Japan to ban free plastic bags at stores to fight pollution
By Ryan Johnson
Japan plans to make it mandatory to charge for plastic shopping bags at supermarkets, convenience stores, drugstores and department stores as the country combats marine pollution by plastic waste.
Environment Minister Yoshiaki Harada said at a press conference on Monday his ministry plans to introduce a new law banning the practice of providing single-use plastic bags for free, while leaving the price of a plastic bag up to the retailers.
“The proportion of plastic bags among plastic waste is not big, but charging would be symbolic” of Japan’s efforts to reduce such waste, said Harada.
On Tuesday, Harada said Prime Minister Shinzo Abe told him the measure is following the right direction and urged him to “thoroughly listen to the opinions of the people.”
Japan produces the largest amount of plastic waste per capita after the United States and has lagged behind other countries in curbing the use of plastics.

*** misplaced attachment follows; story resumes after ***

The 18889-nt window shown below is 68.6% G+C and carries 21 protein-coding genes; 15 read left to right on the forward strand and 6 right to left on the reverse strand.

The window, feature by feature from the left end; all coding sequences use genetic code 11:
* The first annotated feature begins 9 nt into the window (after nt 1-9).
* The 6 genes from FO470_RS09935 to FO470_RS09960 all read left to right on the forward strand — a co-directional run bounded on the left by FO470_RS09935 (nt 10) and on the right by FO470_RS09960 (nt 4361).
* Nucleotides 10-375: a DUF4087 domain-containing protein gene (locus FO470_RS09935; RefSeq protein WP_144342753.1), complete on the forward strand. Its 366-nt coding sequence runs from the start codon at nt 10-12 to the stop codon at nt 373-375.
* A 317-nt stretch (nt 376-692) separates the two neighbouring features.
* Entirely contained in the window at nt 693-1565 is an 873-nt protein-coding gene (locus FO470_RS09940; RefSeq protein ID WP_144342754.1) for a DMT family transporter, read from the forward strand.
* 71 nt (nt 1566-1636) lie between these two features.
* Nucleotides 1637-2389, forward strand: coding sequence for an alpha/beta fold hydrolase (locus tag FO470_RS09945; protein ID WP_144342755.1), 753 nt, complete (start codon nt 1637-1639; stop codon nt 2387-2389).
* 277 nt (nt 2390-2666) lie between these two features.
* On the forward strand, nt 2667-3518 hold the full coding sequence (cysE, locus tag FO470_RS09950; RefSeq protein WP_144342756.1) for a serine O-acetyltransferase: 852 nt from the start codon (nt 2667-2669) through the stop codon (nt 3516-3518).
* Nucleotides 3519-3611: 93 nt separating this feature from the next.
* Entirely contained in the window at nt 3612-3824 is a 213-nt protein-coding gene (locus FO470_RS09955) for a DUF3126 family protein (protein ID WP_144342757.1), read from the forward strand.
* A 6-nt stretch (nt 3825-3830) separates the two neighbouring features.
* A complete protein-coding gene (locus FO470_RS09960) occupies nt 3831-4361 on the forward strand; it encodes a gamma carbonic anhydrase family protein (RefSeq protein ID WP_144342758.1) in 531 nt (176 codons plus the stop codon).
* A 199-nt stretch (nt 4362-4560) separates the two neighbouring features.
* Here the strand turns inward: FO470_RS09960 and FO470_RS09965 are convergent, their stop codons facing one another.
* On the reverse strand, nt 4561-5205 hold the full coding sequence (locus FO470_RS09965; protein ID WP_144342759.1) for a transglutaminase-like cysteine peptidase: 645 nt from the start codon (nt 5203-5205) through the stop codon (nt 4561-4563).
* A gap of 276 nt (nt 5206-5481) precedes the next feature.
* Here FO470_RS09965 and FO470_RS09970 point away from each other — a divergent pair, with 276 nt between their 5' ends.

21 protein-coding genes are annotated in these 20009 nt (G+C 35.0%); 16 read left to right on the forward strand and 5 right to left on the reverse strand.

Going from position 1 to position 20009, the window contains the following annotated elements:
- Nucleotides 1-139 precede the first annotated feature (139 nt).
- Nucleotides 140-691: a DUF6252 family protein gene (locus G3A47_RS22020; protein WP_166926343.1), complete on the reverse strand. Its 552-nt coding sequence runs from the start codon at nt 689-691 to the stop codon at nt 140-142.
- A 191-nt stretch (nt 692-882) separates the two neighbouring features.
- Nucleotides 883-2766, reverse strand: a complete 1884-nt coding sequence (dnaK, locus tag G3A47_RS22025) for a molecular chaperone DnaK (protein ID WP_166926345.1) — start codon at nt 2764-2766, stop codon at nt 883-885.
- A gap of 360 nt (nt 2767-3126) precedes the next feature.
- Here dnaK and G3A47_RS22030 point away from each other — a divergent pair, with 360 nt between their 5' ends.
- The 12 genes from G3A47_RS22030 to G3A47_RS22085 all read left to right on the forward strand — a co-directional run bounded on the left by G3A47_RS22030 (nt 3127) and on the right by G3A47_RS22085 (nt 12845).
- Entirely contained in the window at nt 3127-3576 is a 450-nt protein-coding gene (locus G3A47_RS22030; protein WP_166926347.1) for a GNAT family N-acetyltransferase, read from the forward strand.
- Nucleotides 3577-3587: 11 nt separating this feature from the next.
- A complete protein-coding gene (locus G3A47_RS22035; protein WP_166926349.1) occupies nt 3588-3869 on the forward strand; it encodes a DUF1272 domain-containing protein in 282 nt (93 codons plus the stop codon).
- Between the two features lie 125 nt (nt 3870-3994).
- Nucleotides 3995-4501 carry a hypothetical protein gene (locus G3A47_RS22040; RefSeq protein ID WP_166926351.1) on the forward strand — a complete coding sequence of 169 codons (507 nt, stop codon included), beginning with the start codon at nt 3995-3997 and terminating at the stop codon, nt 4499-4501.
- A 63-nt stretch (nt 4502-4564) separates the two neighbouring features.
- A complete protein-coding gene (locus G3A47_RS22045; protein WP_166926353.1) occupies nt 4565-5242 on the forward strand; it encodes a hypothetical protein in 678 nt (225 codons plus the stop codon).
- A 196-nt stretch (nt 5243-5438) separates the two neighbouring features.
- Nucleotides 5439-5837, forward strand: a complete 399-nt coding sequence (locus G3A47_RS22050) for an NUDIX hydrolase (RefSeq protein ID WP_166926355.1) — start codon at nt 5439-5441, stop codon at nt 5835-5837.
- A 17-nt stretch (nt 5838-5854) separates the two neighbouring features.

The ministry expects the retailers to charge between several yen to 10 yen per bag. Harada said the price should be effective in reining in the use of plastic bags.
The ministry also intends to request retailers to use revenues from charging for the bags for environmental measures including afforestation and spreading awareness on marine pollution.
In addition, it will consider whether to expand the targeted retailers to small- and medium-sized business operators and to exclude biodegradable plastic bags.
Charging for plastic bags was among measures included in the ministry’s draft strategic plan on plastic resources recycling compiled last year, but specifics had been left undecided.
Over 8 million tons of plastic waste is estimated to flow into the oceans every year and cause microplastics pollution, in which tiny pieces of degraded plastics absorb harmful chemicals and accumulate inside fish, birds and other animals as they make their way up the food chain.